Multiple sclerosis (MS) and its animal model experimental autoimmune encephalomyelitis (EAE) arebelieved to be initiated by T cell-mediated immune responses to myelin antigens. In recent years, however, asignificant body of evidence has been compiled indicating the contribution of various cell populations within thecentral nervous system (CNS), such as microglia and astrocytes, to the development and progression of thedisease. Nevertheless, the role of these cell types is far from being clearly understood. Chronicneuroinflammation and demyelination may also contribute to disease progression and chronic neurologicaldeficits. In all these processes, in MS as well as in many other neurodegenerative diseases, astrocytes havebeen demonstrated to play an active role. Astrocytes respond to injury by becoming 'reactive' or 'gliotic', a complex cellular response whosefunctional significance is still poorly understood. For instance, reactive astrocytes release neurotrophinsessential for neuronal survival and repair, and are also responsible for the production of pro-inflammatorymolecules (cytokines, chemokines, growth factors, NO etc) growth-inhibitory molecules detrimental tofunctional recovery. Many of the processes occurring in reactive astrocytes are regulated by NF-kB, a keymodulator of inflammation and secondary injury. The studies outlined in this proposal are designed to investigate the role of astroglial NF-kB in thepathophysiology of experimental autoimmune encephalomyelitis (EAE), taking advantage of a transgenicmouse model generated in our laboratory (GFAP-IkBa-dn mice) where NF-kB is functionally inactivated in cellsexpressing GFAP, such as astrocytes and non-myelinating Schwann cells. Preliminary data indicate thatblocking astroglial NF-kB significantly reduces disease severity, improves functional recovery following EAEand reduces neuroinflammation and demyelination. This leads us to hypothesize that reactive astrocytessignificantly contribute to disease progression and development of chronic neurological deficits in EAE andMS. This hypothesis will be tested in the four specific aims outlined below. While the results generated in ourtransgenic mice are very promising, the studies in Aim 1 will compare our GFAP-IkBa-dn mice to twoadditional mouse lines (described below) to confirm that the results obtained so far in our experimental modelare uniquely associated with the astrocyte-specific inhibition of the NF-kB pathway. The first mouse line(73.12xffIKKb) is obtained by breeding a GFAP-Cre line developed in Dr. Sofroniew's laboratory to a floxed (f/f)IKKb line generated in the laboratory of Dr. Michael Karin. The second mouse line (GFAPCreERT2xffIKKb) isobtained by breeding a tamoxifen inducible GFAP-Cre line (CreERT2) developed in Dr. McCarthy's lab to thesame floxed (f/f) IKKb line.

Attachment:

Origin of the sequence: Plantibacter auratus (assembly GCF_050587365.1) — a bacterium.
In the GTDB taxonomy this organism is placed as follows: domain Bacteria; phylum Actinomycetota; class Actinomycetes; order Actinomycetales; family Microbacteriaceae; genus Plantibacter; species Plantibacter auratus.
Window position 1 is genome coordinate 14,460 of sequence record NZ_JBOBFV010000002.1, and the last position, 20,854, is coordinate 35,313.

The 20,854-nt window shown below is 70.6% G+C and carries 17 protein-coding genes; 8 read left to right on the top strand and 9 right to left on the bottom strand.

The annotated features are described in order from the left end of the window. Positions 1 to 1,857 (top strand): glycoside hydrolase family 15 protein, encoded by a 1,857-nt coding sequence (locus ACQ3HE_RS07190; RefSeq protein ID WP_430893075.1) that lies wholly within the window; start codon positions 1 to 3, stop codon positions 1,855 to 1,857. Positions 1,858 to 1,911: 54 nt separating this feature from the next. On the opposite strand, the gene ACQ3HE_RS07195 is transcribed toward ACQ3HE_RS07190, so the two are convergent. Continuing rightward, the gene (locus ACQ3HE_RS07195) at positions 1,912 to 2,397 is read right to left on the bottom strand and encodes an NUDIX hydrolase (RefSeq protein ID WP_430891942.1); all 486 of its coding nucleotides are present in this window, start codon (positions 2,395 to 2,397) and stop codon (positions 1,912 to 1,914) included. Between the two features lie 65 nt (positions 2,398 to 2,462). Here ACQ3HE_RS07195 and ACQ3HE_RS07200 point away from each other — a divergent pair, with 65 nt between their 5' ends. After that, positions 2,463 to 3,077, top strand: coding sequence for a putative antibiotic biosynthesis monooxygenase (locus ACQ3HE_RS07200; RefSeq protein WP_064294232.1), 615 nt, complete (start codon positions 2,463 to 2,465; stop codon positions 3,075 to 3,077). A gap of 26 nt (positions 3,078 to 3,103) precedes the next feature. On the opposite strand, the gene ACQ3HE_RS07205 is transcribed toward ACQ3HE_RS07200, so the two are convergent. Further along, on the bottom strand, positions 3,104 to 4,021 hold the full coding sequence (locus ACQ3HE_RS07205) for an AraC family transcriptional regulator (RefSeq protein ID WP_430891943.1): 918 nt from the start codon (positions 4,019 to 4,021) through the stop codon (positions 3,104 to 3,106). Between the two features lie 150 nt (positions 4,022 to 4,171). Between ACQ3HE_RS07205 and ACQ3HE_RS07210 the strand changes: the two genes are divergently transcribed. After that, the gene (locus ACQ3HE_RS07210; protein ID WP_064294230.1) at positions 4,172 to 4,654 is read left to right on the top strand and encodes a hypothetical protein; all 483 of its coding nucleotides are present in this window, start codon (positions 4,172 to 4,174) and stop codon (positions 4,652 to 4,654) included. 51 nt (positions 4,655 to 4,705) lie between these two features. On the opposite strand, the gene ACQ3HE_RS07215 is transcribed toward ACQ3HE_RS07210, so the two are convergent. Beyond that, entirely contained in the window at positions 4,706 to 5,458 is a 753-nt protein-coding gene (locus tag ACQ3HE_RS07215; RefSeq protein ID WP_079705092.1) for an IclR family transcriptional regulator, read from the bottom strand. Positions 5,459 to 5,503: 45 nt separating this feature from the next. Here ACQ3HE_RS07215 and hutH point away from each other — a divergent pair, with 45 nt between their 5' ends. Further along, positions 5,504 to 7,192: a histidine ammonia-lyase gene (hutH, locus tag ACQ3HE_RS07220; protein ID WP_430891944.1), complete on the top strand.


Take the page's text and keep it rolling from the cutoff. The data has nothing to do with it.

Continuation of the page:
In Aims 2 and 3 we will use the line(s) that provides the most robust clinicalimprovement over the corresponding control mice to further investigate the mechanisms at the basis of theprotection provided by blocking astroglial NF-kB. Specifically, studies in Aim 2 will determine if there aredifferences in blood brain permeability and infiltration of leukocytes in the CNS of diseased WT and mutantmice. Studies in Aim 3 will determine the mechanisms through which inhibiting astroglial NF-kB promotes ananti-inflammatory response. Studies in this aim will focus on how inhibiting astroglial NF-kB alters T and B cellresponses in the spinal cord. Finally, since demyelination is a hallmark of this disease and could be modulatedby neuroinflammation, studies in Aim 4 will investigate the effect of the inhibition of astroglial-NF-kB onoligodendrocyte survival and demyelination. Our experiments will not only give insights into NF-kB signaling mechanisms, but also elucidateastrocyte responses under pathological conditions. Ultimately, our goal is to determine if interfering with theseresponses could be beneficial as a therapeutic strategy for MS and other neurological disorders.
The objective of this application is to better understand the role astrocytes; a non-neuronal cell found in the brain and spinal cord; play in the pathogenesis of multiplesclerosis and its animal model EAE. Understanding the pathology of this and otherdiseases will help in the development of more effective therapies.
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